Traumatic brain injury (TBI) occurs when a sudden blow or jolt to the head or body happens. This may also happen when an object penetrates the skull, causing damage to the brain, also called an open head injury. Brain injuries can affect all aspects of our lives, including personality since it is controlled by the brain. Brain injuries do not heal like other injuries may heal, some TBI’s require short or long term rehab. Some patients may never recover from a TBI.

Preventing Traumatic Brain Injury

Traumatic brain injuries usually result from motor vehicle accidents, sports, falls or sometimes self-inflicted. You can prevent some of these injuries from happening by:

  • Never drinking and driving, or using drugs while operating a motor vehicle.
  • Wearing your seatbelt at all times, whether you are driving or riding.
  • Making sure your child is in the correct car seat or booster seat for their size.
  • Always wearing a helmet while biking, skiing, playing contact sports, riding a horse, rollerblading and skateboarding.
  • Removing items that may be a tripping or fall hazard, especially for elderly who may already be a fall risk.

Symptoms of Traumatic Brain Injury

Traumatic brain injury can range from mild to moderate to severe, depending on the symptoms and their severity. Symptoms of traumatic brain injury may include:

  • Headache
  • Confusion
  • Blurred vision
  • Loss of consciousness
  • Difficulty with memory
  • Seizures
  • Vomiting
  • Coma
  • Pupil changes
  • Slurred speech
  • Weakness or numbness in limbs
  • Lack of or poor coordination
  • Restless or agitated.

Treatment of a Traumatic Brain Injury

A patient with a mild traumatic brain injury may require no treatment, but may benefit from a structured evaluation and various forms of therapy. They will still need to be monitored closely at home for any worsening or new symptoms. Follow ups with doctors may be necessary.

For moderate to severe traumatic brain injuries, the doctor will make sure there is an adequate oxygen and blood supply, maintain blood pressure, and to prevent any further injury to the head or neck. These patients may be admitted to the Intensive Care Unit to be carefully monitored.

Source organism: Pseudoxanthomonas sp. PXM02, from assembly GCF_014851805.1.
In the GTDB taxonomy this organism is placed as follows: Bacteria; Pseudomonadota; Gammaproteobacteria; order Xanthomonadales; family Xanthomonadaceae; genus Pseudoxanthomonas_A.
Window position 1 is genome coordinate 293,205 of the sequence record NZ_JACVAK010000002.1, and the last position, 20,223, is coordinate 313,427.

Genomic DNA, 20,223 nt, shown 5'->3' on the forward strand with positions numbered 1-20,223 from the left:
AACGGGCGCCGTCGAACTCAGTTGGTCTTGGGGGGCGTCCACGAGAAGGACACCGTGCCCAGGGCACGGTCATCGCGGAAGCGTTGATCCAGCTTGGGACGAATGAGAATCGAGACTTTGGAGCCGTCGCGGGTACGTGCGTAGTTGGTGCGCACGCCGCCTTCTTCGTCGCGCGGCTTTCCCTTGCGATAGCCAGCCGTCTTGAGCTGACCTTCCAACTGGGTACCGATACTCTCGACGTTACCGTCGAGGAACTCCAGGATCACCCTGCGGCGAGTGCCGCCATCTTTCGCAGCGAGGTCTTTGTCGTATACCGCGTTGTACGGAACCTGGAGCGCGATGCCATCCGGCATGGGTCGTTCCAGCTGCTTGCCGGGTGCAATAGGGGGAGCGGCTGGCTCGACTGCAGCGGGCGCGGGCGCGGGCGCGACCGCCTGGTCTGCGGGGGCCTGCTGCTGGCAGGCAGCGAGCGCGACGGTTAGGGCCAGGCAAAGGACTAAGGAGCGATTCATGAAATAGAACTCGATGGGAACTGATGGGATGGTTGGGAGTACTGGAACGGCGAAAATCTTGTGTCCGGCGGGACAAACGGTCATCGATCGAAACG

Surgery may be needed for patients with a severe traumatic brain injury to relieve pressure on the brain or repair skull fractures:

  • Remove hematomas (bleeding) to reduce pressure in the brain.
  • Repairing skull fractures or removing pieces of skull in the brain.
  • Intracranial pressure monitoring may be needed if patient has contusions, or swelling in the brain.
  • Opening the skull to drain accumulated cerebral spinal fluid.

Medications may be given immediately to limit any other damage:

  • Diuretics may be given to help reduce pressure inside the brain by reducing fluid in tissues and increasing urine output.
  • Anti-seizure drugs for those who may be at risk of seizures to avoid further brain damage.
  • Coma-inducing drugs may be given to put patient in temporary coma as a comatose brain needs less oxygen to function.

Rehabilitation is also used in moderate and severe cases of traumatic brain injuries. Depending on the severity and exact needs, this may include:

  • Physical Therapy
  • Occupational Therapy
  • Psychiatry
  • Social Work
  • Speech/Language Therapy.



This page is intended to be educational, but does not take the place of your physician or surgeon’s advice for your specific procedure or treatment. You should always consult with your doctor if you have questions or concerns.

Call Michigan Head & Spine Institute at 248-784-3667.


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